Exploring Methods of Faunal Analysis: Insights from California Archaeology


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Series: Perspectives in California Archaeology 9
ISBN: 978-1-931745-87-1
Publication Date: Jan 2012
Price: Pb $34.95, eBook $25
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Michael A. Glassow and Terry L. Joslin

How does the practice of archaeology benefit from faunal analysis? Michael Glassow and Terry Joslin's Exploring Methods of Faunal Analysis: Insights from California Archaeology addresses this question. Contributors to this volume demonstrate how faunal remains can be used to elucidate subsistence, settlement, technological systems, economic exchange, social organization, adaptation to variability in resource distribution and abundance, and the impacts of historic land use.Exploring Methods of Faunal Analysis The sheer prevalence of faunal remains in California archaeological sites means that most archaeologists working in the state inevitably must give these resources their close attention-and yet methodological challenges remain. The chapters in this thoughtfully edited volume tackle these challenges, providing strategies for identifying and mitigating sample bias and recommending quantitative techniques borrowed from a variety of disciplines. The volume also presents examples that illustrate the use of faunal data to test hypotheses derived from microeconomic theory, the applicability of bone and shell chemistry to faunal analysis, and the relevance of faunal data to addressing issues in biology.

Table of Contents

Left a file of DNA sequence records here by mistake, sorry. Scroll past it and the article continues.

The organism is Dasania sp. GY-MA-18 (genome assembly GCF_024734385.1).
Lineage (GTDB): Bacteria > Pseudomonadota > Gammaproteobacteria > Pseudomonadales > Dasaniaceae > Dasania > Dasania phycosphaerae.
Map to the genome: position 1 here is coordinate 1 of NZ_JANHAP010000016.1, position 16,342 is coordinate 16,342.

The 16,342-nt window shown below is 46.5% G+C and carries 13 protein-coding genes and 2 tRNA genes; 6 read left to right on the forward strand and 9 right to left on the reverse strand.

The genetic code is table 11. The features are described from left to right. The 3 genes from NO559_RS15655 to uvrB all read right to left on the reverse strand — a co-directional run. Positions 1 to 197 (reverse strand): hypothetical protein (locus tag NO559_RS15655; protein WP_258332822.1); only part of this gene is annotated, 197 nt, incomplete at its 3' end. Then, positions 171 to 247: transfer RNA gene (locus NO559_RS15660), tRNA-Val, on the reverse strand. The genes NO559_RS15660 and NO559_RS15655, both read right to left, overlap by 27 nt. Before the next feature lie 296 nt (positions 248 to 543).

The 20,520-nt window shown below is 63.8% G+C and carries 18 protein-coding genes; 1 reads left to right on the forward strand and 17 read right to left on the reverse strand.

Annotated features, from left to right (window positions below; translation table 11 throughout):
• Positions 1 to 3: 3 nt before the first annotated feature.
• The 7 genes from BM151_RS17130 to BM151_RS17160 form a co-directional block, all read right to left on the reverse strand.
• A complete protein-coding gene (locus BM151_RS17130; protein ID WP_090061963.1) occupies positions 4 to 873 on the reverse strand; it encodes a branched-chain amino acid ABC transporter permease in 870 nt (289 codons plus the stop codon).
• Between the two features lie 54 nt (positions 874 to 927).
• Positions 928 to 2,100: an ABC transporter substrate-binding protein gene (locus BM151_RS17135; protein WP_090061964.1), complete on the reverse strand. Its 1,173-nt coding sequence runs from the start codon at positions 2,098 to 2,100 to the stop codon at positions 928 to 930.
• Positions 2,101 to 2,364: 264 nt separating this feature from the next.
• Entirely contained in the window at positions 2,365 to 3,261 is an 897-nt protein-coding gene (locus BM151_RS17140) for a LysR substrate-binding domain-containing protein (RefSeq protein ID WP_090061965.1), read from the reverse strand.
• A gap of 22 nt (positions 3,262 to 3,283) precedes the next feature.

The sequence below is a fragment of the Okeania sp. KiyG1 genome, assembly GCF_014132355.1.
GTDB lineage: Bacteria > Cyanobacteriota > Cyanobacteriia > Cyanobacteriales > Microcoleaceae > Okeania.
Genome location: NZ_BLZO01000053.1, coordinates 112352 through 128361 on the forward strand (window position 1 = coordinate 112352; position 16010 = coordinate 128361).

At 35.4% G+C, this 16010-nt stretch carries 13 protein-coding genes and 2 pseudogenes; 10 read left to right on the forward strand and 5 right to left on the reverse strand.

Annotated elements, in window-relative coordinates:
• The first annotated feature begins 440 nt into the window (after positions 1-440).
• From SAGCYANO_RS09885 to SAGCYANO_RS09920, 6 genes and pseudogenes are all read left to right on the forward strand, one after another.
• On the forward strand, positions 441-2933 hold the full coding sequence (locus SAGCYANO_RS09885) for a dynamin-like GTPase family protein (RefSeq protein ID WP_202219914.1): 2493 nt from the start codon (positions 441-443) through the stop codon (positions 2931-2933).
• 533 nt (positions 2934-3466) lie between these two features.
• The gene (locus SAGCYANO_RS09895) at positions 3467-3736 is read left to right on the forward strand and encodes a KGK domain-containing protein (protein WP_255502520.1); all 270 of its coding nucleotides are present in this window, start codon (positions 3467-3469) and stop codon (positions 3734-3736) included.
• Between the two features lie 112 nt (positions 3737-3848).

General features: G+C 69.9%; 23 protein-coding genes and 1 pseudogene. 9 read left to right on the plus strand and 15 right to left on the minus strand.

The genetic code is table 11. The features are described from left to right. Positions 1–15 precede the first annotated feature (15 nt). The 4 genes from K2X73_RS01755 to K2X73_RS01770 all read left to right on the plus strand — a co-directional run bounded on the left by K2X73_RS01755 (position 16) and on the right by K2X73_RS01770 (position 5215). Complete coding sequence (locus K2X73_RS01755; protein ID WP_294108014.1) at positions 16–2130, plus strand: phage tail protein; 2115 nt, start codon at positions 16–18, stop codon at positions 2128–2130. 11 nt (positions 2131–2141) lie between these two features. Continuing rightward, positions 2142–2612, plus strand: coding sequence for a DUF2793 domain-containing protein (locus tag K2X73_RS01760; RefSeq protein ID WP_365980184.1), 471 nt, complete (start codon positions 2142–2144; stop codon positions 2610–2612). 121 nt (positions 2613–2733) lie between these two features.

• Ch. 01: Introduction by Michael A. Glassow and Terry L. Joslin
  • Ch. 02: Interpreting New Samples from Famous Old Sites: Mammal Remains from the 1999 Emeryville Shellmound Excavations (CA-ALA-309 and CA-ALA-310), with Comments on Fish and Birds by Thomas A. Wake
  • Ch. 03: Contradictions and Complements: the Use of Geochemistry and Body Part Utility Analysis to Detect Nonlocal Procurement Strategies in Late Holocene Northern California by Deanna N. Grimstead
  • Ch. 04: Mass Capture in Prehistoric Northwestern California, Energy byMaximizing Behaviors and the Tyranny of the Ethnographic Record by Adrian R. Whitaker
  • Ch. 05: Subtidal Shellfish Exploitation on the California Channel Islands: Wavy Top (Lithopoma undosum) in the Middle Holocene by Jennifer E. Perry and Kristin M. Hoppa
  • Ch. 06: A Native Californian's Meal of Coho Salmon (Oncorhynchus kisutch) Has Legal Consequences for Conservation Biology by Kenneth W. Gobalet
  • Ch. 07: If Mussels Weighed a Ton: Problems with Quantifying Santa Barbara Channel Archaeofaunas by Diane Gifford by Gonzalez and William R. Hildebrandt
  • Ch. 08: Fragmentation, Identification, and Interpretation of Faunal Remains from Late Holocene Tecolote Canyon, Santa Barbara County, California by Torben C. Rick and Jon M. Erlandson
  • Ch. 09: Hunting versus Gathering: Comparing Faunal and Artifactual Remains at CA bySMI by575NE, an 8,500-Year by Old San Miguel Island Shell Midden by Jon M. Erlandson and Todd Braje
  • Ch. 10: Analytical Sampling Strategies for Marine Fish Remains: Measuring Taxonomic Diversity and Abundance in Central California Middens by Terry L. Joslin
  • Ch. 11: The Identification and Explanation of Intensified Fishing Practices by Scott Pletka
  • Ch. 12: Identifying Fishing Techniques from the Skeletal Remains of Fish by Ethan B. Bertrando and Dustin K. McKenzie
  • Ch. 13: Sampling Issues in Evaluations of Diet and Diversity: Lessons from Diablo Canyon by Terry L. Jones and Brian F. Codding
  • Ch. 14: Deer Bone Fragmentation in Coastal Southern California Prehistoric Sites by Michael A. Glassow
  • Ch. 15: Issues Confronting Faunal Analysis in California by Michael A. Glassow and Terry L. Joslin